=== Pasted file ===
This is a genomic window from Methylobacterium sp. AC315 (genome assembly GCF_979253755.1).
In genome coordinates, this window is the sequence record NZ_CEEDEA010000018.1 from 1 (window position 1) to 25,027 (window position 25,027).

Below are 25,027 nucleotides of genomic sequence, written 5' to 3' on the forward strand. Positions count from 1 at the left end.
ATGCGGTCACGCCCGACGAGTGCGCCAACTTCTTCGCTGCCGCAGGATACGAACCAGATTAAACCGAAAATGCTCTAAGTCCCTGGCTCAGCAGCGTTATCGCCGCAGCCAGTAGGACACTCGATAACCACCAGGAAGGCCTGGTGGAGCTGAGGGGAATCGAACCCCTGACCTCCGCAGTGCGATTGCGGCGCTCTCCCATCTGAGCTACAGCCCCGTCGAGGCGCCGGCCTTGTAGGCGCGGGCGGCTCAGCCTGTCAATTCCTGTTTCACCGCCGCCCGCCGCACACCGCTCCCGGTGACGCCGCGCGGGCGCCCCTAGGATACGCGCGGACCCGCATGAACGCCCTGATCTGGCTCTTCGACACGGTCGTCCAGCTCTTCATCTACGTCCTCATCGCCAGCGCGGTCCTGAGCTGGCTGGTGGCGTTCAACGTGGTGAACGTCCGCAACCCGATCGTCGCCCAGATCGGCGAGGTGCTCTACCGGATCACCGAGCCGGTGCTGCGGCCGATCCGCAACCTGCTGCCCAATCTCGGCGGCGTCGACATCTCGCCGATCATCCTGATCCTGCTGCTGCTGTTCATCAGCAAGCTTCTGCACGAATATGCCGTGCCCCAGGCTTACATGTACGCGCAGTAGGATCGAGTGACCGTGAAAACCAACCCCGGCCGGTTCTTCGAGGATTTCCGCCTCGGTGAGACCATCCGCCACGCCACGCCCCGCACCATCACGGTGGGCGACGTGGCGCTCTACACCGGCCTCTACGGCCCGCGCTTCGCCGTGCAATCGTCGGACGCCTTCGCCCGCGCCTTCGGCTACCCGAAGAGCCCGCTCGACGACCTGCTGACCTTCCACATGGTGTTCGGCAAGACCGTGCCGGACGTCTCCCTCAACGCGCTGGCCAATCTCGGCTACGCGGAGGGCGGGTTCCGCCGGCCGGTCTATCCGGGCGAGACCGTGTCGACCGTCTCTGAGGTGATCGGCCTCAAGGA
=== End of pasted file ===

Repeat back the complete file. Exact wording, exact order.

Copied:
This is a genomic window from Methylobacterium sp. AC315 (genome assembly GCF_979253755.1).
In genome coordinates, this window is the sequence record NZ_CEEDEA010000018.1 from 1 (window position 1) to 25,027 (window position 25,027).

Below are 25,027 nucleotides of genomic sequence, written 5' to 3' on the forward strand. Positions count from 1 at the left end.
ATGCGGTCACGCCCGACGAGTGCGCCAACTTCTTCGCTGCCGCAGGATACGAACCAGATTAAACCGAAAATGCTCTAAGTCCCTGGCTCAGCAGCGTTATCGCCGCAGCCAGTAGGACACTCGATAACCACCAGGAAGGCCTGGTGGAGCTGAGGGGAATCGAACCCCTGACCTCCGCAGTGCGATTGCGGCGCTCTCCCATCTGAGCTACAGCCCCGTCGAGGCGCCGGCCTTGTAGGCGCGGGCGGCTCAGCCTGTCAATTCCTGTTTCACCGCCGCCCGCCGCACACCGCTCCCGGTGACGCCGCGCGGGCGCCCCTAGGATACGCGCGGACCCGCATGAACGCCCTGATCTGGCTCTTCGACACGGTCGTCCAGCTCTTCATCTACGTCCTCATCGCCAGCGCGGTCCTGAGCTGGCTGGTGGCGTTCAACGTGGTGAACGTCCGCAACCCGATCGTCGCCCAGATCGGCGAGGTGCTCTACCGGATCACCGAGCCGGTGCTGCGGCCGATCCGCAACCTGCTGCCCAATCTCGGCGGCGTCGACATCTCGCCGATCATCCTGATCCTGCTGCTGCTGTTCATCAGCAAGCTTCTGCACGAATATGCCGTGCCCCAGGCTTACATGTACGCGCAGTAGGATCGAGTGACCGTGAAAACCAACCCCGGCCGGTTCTTCGAGGATTTCCGCCTCGGTGAGACCATCCGCCACGCCACGCCCCGCACCATCACGGTGGGCGACGTGGCGCTCTACACCGGCCTCTACGGCCCGCGCTTCGCCGTGCAATCGTCGGACGCCTTCGCCCGCGCCTTCGGCTACCCGAAGAGCCCGCTCGACGACCTGCTGACCTTCCACATGGTGTTCGGCAAGACCGTGCCGGACGTCTCCCTCAACGCGCTGGCCAATCTCGGCTACGCGGAGGGCGGGTTCCGCCGGCCGGTCTATCCGGGCGAGACCGTGTCGACCGTCTCTGAGGTGATCGGCCTCAAGGA